That Sew Stylish magazine had another great project, a knit wrap dress, which I made yesterday.  I still have to finish the belt ends....I have hesitated on this step, because I am thinking I might like mine to tie, instead of using a vintage wooden buckle as I had planned.  Once I decide and finish this dress, I will show you that as well.  Amazon does not appear to have the latest issue of this magazine, but I found mine at the fabric store; if you see it in line, you ought to pick it up.  I think there were about 6 different garment sewing patterns that I will definitely try, and there are many more than that in the whole issue.  This is not a sponsored post, by the way, and there has never been a sponsored post here at Sewing and Growing, just so you know.  I recommend things because I like them and think you will too. 

If you didn't click the link above, please click now to read my article What's In Style for Spring, please and thank you!  Happy Sewing!

P.S. I am adding this photo, because it felt like cheating to have nothing to show in this post!  Plus, as I said, I will wear this only in the privacy of my back yard, as it is short and I certainly will never be photographed wearing this!  It's cute though and I hope I will enjoy wearing it for gardening this summer, sorry the photo doesn't look good!  I left off the belt in the photo because it wouldn't hang right, it is the same as the neck ties, but wider.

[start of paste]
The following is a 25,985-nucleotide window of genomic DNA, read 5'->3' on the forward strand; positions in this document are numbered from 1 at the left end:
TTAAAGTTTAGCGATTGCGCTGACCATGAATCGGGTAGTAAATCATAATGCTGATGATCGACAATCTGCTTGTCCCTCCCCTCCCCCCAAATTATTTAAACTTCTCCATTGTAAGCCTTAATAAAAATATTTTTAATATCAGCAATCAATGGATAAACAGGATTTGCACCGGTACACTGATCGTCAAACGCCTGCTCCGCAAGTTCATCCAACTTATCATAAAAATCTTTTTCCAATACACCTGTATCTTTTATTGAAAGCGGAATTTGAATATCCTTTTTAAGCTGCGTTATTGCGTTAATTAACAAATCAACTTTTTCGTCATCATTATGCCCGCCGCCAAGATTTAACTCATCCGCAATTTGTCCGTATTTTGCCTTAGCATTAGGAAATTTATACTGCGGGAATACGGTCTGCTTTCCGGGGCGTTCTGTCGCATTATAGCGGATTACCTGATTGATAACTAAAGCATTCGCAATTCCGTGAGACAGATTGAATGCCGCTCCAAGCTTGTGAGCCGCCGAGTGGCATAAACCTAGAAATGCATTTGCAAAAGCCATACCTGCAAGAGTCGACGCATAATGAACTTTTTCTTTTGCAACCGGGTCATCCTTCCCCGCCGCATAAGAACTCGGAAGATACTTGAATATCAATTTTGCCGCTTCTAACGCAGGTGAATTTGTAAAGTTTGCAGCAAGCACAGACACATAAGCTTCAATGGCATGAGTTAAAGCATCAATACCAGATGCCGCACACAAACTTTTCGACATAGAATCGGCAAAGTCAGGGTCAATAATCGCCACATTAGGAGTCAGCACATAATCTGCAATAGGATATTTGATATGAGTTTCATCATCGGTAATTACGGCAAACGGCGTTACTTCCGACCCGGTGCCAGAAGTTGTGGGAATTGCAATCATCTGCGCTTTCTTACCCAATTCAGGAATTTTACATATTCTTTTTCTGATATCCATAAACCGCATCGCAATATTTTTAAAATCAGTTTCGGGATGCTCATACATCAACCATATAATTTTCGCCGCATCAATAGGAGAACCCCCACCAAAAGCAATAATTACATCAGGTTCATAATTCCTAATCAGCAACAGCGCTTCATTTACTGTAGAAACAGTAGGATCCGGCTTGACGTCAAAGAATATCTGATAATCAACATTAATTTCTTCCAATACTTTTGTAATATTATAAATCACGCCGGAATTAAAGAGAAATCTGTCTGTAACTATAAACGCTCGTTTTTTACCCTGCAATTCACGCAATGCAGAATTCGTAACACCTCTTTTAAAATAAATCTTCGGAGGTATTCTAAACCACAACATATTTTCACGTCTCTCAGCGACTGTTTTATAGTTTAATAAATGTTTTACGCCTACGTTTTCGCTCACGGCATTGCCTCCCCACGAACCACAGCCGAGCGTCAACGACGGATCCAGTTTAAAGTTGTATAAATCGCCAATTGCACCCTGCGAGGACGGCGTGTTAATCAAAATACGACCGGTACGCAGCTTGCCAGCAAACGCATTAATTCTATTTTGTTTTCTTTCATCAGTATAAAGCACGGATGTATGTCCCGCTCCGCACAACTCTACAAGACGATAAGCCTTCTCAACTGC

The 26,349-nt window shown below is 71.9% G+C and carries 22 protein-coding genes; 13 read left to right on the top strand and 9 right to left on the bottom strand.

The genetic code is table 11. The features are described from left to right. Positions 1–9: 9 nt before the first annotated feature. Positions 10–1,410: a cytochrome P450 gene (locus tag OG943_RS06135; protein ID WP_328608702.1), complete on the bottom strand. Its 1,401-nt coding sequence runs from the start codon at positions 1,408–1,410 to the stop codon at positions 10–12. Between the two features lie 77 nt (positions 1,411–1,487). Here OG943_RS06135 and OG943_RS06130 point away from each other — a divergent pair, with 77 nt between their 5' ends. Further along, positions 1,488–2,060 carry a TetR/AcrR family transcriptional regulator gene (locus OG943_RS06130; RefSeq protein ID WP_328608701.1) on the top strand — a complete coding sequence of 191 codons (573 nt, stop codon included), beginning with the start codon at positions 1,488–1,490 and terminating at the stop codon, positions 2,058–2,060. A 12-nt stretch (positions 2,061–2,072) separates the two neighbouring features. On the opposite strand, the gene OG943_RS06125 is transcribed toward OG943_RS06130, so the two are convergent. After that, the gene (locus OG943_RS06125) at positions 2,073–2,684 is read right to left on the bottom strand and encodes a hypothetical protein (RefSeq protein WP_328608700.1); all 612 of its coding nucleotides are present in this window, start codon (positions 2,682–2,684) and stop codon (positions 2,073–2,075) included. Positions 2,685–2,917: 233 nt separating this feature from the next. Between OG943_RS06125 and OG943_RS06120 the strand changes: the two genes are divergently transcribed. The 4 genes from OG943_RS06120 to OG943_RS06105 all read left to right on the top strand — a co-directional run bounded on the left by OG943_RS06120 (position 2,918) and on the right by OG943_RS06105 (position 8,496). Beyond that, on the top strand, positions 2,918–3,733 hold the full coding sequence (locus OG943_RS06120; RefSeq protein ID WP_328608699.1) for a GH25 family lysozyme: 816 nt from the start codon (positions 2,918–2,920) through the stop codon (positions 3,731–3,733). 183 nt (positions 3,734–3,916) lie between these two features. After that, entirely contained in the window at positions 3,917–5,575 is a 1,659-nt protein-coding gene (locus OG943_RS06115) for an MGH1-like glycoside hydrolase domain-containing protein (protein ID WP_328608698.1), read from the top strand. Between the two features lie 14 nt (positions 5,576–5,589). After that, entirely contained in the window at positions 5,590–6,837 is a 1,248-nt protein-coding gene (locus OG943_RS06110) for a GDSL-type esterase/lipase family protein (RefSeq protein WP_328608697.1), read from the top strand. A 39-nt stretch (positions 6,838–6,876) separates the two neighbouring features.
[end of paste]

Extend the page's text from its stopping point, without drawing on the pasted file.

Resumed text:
Thursday, March 3, 2011

Rosemary Flowers

Our Rosemary is flowering now. 

If you don't have Rosemary growing at your house yet, it should be easy to find young plants at your local garden center right now.  Rosemary is one of my favorite plants to grow, as well as a favorite herb; we love it so much we named our dog Rosemary! 

They are easy to grow and thrive in full sun.  They tolerate humidity better than many other herbs, as they are used to growing near the sea.  A Rosemary bush will grow as tall as man, but not taller, according to a legend that centers around Christ.  This particular bush has been growing for us for four years now, and it was a couple or more years old when we bought it in a large pot; this is the first year that it has completely flowered.  We had small smatterings of blooms over the last two years, but this year it has blooms covering the whole bush.  Even if you don't have a garden, you ought to grow a Rosemary.  They will do well in pots outdoors, as long as they have plenty of room for their roots.  If your temps go down below 0, not just freezing, then you will want to grow it in a pot and bring it inside or somewhere protected to overwinter.  On the Gulf Coast, where we live, they are hardy and stay green all year.
Once you get some, besides cooking with it (it's particularly good with chicken, green beans, or potatoes), you can also use it to make things like flea dip for your dog, hair rinses for extra shine, and skin cleansing products.  Here is my recipe for facial toner/ astringent made with this herb and strawberry leaves.